The Transport Regulations implement the standards set out in two Australian Animal Welfare Standards and Guidelines, to ensure the welfare of sheep and cattle during land transport, and at saleyards and depots. They apply to sheep and cattle at all stages of the transport process, including mustering, assembling, holding at a livestock handling facility (e.g. yards, saleyards, depots), selecting, loading, holding on a vehicle while the vehicle is stationary, transporting, unloading and spelling.
Many of the requirements in the Transport Regulations are similar to the recommendations in existing Western Australian codes of practice relevant to transport and saleyards, and the Meat and Livestock Australia (MLA) publication ‘Is the Animal Fit to Load?’ (revised 2019).
Frequently asked questions and a short flyer have been produced that provide additional information on the Transport Regulations.
The Transport Regulations have been amended to insert a new defence to the existing offence of loading a livestock animal that is unfit to undertake a journey. This new defence will be available to a livestock transporter who is charged with an offence under regulation 33(2), if the livestock transporter can prove that they took all reasonable steps to ensure that the livestock animal was assessed immediately before it was loaded to determine whether it was unfit to undertake a journey. The amendment came into effect on 5 December 2020.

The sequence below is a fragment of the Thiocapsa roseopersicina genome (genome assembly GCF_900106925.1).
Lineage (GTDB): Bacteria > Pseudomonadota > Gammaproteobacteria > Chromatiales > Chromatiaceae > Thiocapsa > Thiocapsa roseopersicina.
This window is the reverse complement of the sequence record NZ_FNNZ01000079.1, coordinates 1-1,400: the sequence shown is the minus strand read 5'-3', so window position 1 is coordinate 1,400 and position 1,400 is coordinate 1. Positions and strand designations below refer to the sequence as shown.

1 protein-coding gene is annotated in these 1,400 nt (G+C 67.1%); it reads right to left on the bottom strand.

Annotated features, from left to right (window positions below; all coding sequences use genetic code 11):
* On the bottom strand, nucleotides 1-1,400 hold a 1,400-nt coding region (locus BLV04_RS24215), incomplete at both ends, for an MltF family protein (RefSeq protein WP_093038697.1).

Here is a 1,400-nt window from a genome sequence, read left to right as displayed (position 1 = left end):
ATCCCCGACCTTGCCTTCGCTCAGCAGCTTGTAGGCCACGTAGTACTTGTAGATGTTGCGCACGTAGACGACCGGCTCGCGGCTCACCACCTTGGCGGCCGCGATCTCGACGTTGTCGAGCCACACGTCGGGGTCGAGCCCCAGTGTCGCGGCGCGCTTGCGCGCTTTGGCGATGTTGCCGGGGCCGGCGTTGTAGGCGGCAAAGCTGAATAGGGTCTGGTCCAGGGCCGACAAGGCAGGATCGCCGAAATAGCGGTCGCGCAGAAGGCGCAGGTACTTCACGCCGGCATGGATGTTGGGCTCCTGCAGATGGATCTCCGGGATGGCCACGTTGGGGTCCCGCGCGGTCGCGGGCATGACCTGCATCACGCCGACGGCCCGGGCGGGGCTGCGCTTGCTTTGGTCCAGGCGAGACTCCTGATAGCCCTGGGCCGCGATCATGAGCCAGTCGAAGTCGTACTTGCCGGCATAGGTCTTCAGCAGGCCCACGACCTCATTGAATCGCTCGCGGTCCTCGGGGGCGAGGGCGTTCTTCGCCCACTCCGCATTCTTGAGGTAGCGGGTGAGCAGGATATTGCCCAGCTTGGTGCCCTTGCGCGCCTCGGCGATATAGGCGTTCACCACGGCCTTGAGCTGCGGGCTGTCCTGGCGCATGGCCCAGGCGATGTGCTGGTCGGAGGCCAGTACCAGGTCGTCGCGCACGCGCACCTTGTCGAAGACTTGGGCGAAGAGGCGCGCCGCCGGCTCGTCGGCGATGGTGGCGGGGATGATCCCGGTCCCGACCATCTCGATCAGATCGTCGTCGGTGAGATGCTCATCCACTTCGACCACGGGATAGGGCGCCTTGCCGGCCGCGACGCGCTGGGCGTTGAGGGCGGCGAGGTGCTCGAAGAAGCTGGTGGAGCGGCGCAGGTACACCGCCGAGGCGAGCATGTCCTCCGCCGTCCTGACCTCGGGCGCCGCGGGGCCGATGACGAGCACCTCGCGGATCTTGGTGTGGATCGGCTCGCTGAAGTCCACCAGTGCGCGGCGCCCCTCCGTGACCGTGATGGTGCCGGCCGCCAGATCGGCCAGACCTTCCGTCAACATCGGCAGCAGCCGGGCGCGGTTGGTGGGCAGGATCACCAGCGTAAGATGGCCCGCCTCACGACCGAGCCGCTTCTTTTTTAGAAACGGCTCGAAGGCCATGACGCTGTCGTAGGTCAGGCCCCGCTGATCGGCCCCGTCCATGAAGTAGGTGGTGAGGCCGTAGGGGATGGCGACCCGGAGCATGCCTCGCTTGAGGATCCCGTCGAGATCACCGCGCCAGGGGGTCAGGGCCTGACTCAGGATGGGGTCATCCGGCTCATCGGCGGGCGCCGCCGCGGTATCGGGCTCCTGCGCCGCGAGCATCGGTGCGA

Enforcement of the Transport Regulations
Under the Transport Regulations, animal welfare inspectors will have new options for response to non-compliance.
Until now, allegations of non-compliance with the Animal Welfare Act 2002 (the Act) were addressed through charges for cruelty, which were decided by the courts. In contrast, non-compliance with the Transport Regulations can be dealt with by an infringement notice with fines ranging from $500 to $750. If non-compliance with the Transport Regulations is referred to the courts, penalties of up to $15,000 will apply.
More serious incidents that affect the welfare of animals may still be the subject of a prosecution for cruelty under the Act.
The Department of Primary Industries and Regional Development will work with industry stakeholders to promote awareness of the new regulations and understanding of any changes under them.
The development and finalisation of the Transport Regulations was achieved after broad consultation with the community and industry.
The department released the draft Livestock Regulations for public consultation on 17 December 2019. This consultation closed on 28 February 2020.
As part of the consultation process, the department received 14 written submissions, as well as 15 responses to an online survey. A consultation summary report and all written submissions are available online.
For more information on the Transport Regulations, contact email@example.com